DATELINE: Character Actress Emeritus
You know her from Star Trek. She danced exotically for Christopher Pike (Jeff Hunter) in the pilot episode.
Susan Oliver was not a dancer, and she was never green except in this one show. During the 1950s through the 1960s, she was the most prolific TV guest star of the era, often receiving special billing for roles in everything from crime dramas like Burke’s Law and Cain’s Hundred to westerns like Wagon Train and Rawhide.
She never wanted a series for herself—and turned down shows like I Dream of Jeannie.
She was a product of the Neighborhood Playhouse in New York as a stage star with Sanford Meisner where she worked with Jan Merlin, David Hedison, and Larry Hagman. We loved seeing Roy Thinnes, Peter Mark Richmond, Kathy Nolan, and Lee Merriwether, talking fondly of her.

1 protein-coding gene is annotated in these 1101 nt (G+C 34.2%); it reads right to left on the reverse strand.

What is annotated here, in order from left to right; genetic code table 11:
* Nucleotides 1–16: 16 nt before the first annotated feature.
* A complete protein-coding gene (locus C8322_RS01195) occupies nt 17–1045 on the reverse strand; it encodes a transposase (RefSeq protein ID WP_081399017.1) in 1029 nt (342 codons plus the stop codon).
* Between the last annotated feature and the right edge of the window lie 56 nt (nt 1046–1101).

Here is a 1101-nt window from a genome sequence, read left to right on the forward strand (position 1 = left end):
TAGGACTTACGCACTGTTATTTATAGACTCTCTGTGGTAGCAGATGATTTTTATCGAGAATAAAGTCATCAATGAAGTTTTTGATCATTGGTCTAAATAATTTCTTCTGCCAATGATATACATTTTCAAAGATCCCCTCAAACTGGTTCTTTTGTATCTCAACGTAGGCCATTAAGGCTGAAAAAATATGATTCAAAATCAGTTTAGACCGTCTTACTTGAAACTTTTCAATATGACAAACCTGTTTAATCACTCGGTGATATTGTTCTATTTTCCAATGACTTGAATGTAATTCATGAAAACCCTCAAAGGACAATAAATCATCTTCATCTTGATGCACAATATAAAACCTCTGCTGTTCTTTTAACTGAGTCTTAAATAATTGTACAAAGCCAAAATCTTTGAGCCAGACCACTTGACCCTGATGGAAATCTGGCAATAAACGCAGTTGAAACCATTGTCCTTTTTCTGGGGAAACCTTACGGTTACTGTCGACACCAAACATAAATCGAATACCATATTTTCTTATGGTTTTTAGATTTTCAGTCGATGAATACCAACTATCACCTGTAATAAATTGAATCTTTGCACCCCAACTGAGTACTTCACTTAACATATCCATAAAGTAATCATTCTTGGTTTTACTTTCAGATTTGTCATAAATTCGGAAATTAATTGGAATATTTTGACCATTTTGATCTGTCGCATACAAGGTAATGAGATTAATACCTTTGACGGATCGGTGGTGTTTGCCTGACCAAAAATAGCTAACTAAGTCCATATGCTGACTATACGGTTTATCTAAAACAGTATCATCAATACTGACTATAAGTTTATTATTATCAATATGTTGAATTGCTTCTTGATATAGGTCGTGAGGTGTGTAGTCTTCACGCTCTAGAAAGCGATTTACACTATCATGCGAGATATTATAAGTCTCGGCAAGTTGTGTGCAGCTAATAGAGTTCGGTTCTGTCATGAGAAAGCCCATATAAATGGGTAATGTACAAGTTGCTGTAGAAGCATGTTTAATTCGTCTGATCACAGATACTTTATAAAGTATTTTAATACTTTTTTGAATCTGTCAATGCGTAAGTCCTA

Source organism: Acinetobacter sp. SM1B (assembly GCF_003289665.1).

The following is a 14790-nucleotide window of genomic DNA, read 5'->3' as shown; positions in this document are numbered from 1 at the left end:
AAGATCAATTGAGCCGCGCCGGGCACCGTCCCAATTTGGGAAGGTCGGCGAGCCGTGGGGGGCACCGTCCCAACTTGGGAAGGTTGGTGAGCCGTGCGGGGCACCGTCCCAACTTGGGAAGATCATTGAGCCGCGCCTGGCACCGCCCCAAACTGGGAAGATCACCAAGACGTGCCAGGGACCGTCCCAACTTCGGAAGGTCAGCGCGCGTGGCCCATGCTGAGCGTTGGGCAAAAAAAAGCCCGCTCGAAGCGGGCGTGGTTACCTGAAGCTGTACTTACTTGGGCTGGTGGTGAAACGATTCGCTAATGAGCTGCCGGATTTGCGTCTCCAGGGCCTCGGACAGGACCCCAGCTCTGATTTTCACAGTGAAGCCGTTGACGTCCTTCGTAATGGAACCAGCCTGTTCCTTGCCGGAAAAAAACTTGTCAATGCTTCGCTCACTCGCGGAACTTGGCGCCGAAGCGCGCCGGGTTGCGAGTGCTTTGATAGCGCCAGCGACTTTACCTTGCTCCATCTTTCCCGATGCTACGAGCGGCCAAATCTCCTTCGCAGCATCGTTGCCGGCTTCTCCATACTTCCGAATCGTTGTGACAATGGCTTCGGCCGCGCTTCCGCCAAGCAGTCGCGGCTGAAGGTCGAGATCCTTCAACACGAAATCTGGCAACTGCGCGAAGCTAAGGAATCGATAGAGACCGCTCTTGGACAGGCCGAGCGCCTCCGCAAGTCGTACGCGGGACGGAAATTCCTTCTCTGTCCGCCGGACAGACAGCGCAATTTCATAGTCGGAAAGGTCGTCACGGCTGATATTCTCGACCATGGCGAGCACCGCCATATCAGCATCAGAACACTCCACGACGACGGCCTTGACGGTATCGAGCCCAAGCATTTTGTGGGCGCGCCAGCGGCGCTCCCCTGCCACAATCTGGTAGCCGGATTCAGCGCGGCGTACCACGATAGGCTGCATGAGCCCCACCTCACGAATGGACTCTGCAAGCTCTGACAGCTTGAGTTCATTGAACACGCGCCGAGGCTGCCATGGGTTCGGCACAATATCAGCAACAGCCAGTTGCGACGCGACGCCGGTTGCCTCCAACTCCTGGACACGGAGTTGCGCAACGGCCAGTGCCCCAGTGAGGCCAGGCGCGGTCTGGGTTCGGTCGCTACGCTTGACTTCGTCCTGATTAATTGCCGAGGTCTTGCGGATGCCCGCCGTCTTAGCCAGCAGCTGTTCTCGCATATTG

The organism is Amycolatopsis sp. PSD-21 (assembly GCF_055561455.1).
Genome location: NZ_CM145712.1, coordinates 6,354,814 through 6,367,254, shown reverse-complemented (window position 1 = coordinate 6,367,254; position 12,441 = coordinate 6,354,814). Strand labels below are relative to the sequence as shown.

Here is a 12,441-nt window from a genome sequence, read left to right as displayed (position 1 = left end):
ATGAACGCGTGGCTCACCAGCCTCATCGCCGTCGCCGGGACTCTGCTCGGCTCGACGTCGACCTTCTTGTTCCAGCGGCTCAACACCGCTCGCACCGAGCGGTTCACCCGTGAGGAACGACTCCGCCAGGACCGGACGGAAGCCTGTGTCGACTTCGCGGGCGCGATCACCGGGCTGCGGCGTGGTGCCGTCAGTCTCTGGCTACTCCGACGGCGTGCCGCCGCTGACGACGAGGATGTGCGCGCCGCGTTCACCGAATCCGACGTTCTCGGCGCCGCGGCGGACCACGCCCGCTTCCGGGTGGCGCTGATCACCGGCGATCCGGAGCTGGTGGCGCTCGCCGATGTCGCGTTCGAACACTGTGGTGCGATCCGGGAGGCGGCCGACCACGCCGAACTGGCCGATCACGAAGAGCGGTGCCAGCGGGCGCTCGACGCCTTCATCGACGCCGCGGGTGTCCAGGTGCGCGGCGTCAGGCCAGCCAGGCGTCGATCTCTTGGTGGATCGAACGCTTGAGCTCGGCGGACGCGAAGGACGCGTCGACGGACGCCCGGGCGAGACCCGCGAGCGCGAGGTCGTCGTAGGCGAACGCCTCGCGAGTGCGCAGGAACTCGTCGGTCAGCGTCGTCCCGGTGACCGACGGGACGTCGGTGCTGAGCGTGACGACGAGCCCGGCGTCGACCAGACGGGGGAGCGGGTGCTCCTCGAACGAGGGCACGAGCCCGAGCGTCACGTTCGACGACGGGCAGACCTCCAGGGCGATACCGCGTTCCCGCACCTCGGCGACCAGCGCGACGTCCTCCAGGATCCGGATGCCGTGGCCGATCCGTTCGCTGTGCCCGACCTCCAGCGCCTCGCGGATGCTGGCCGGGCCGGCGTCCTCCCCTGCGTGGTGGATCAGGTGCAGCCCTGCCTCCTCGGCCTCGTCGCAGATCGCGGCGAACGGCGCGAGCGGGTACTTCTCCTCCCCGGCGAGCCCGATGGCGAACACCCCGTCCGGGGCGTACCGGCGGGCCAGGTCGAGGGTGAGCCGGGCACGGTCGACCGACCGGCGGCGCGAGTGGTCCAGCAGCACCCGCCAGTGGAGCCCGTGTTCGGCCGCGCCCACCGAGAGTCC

During her starlet days at Warner Brothers, they shuttled her out to escort gay stars like Sal Mineo, James MacArthur, and Tony Perkins, and gave her meagre roles in movies like Butterfield 8 with Elizabeth Taylor.
A consummate pro, she remained true to herself, becoming a familiar face on weekly series.
The biographical documentary is loaded with faces from the 60s who worked with her—and all admired her.
She never married, being consumed by her career, though she was serious about Sandy Koufax, the baseball legend, and even dated Mickey Mantle.
While she looked young for 30 years, roles started to melt away in the 1970s—and she took up flying. She was a pilot, which surprised most of her Hollywood friends who were told during the documentary. She was the first woman to pilot a Leer jet.
Susan Oliver died too young of cancer in 1990, and we are so glad that someone took time to commit so many marvelous clips to this biography.